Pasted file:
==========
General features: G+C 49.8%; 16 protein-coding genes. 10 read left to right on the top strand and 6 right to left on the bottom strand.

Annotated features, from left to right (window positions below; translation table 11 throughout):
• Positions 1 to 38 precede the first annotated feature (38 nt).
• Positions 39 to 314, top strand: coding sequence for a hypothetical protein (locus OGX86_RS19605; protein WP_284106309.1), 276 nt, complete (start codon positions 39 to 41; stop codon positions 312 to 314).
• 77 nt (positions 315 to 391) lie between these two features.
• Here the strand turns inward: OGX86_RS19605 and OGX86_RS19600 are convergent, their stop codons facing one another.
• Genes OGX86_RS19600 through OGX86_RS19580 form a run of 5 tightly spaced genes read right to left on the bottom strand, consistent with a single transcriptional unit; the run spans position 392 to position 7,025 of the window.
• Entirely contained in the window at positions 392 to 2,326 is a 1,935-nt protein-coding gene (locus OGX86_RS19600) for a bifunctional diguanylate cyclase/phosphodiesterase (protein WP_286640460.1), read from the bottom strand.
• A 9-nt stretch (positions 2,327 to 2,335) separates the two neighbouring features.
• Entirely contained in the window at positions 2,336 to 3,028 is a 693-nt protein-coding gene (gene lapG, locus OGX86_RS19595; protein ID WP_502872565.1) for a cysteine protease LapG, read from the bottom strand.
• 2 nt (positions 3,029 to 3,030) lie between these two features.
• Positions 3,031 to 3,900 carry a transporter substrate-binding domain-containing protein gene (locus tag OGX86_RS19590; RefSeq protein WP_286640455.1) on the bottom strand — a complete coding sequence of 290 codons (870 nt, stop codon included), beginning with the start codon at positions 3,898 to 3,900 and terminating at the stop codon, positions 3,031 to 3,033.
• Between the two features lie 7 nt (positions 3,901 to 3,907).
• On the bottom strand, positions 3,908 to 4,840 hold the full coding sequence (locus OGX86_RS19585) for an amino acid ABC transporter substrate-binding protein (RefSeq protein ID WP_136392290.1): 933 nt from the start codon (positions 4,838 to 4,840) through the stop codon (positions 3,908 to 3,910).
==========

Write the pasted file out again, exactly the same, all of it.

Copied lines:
General features: G+C 49.8%; 16 protein-coding genes. 10 read left to right on the top strand and 6 right to left on the bottom strand.

Annotated features, from left to right (window positions below; translation table 11 throughout):
• Positions 1 to 38 precede the first annotated feature (38 nt).
• Positions 39 to 314, top strand: coding sequence for a hypothetical protein (locus OGX86_RS19605; protein WP_284106309.1), 276 nt, complete (start codon positions 39 to 41; stop codon positions 312 to 314).
• 77 nt (positions 315 to 391) lie between these two features.
• Here the strand turns inward: OGX86_RS19605 and OGX86_RS19600 are convergent, their stop codons facing one another.
• Genes OGX86_RS19600 through OGX86_RS19580 form a run of 5 tightly spaced genes read right to left on the bottom strand, consistent with a single transcriptional unit; the run spans position 392 to position 7,025 of the window.
• Entirely contained in the window at positions 392 to 2,326 is a 1,935-nt protein-coding gene (locus OGX86_RS19600) for a bifunctional diguanylate cyclase/phosphodiesterase (protein WP_286640460.1), read from the bottom strand.
• A 9-nt stretch (positions 2,327 to 2,335) separates the two neighbouring features.
• Entirely contained in the window at positions 2,336 to 3,028 is a 693-nt protein-coding gene (gene lapG, locus OGX86_RS19595; protein ID WP_502872565.1) for a cysteine protease LapG, read from the bottom strand.
• 2 nt (positions 3,029 to 3,030) lie between these two features.
• Positions 3,031 to 3,900 carry a transporter substrate-binding domain-containing protein gene (locus tag OGX86_RS19590; RefSeq protein WP_286640455.1) on the bottom strand — a complete coding sequence of 290 codons (870 nt, stop codon included), beginning with the start codon at positions 3,898 to 3,900 and terminating at the stop codon, positions 3,031 to 3,033.
• Between the two features lie 7 nt (positions 3,901 to 3,907).
• On the bottom strand, positions 3,908 to 4,840 hold the full coding sequence (locus OGX86_RS19585) for an amino acid ABC transporter substrate-binding protein (RefSeq protein ID WP_136392290.1): 933 nt from the start codon (positions 4,838 to 4,840) through the stop codon (positions 3,908 to 3,910).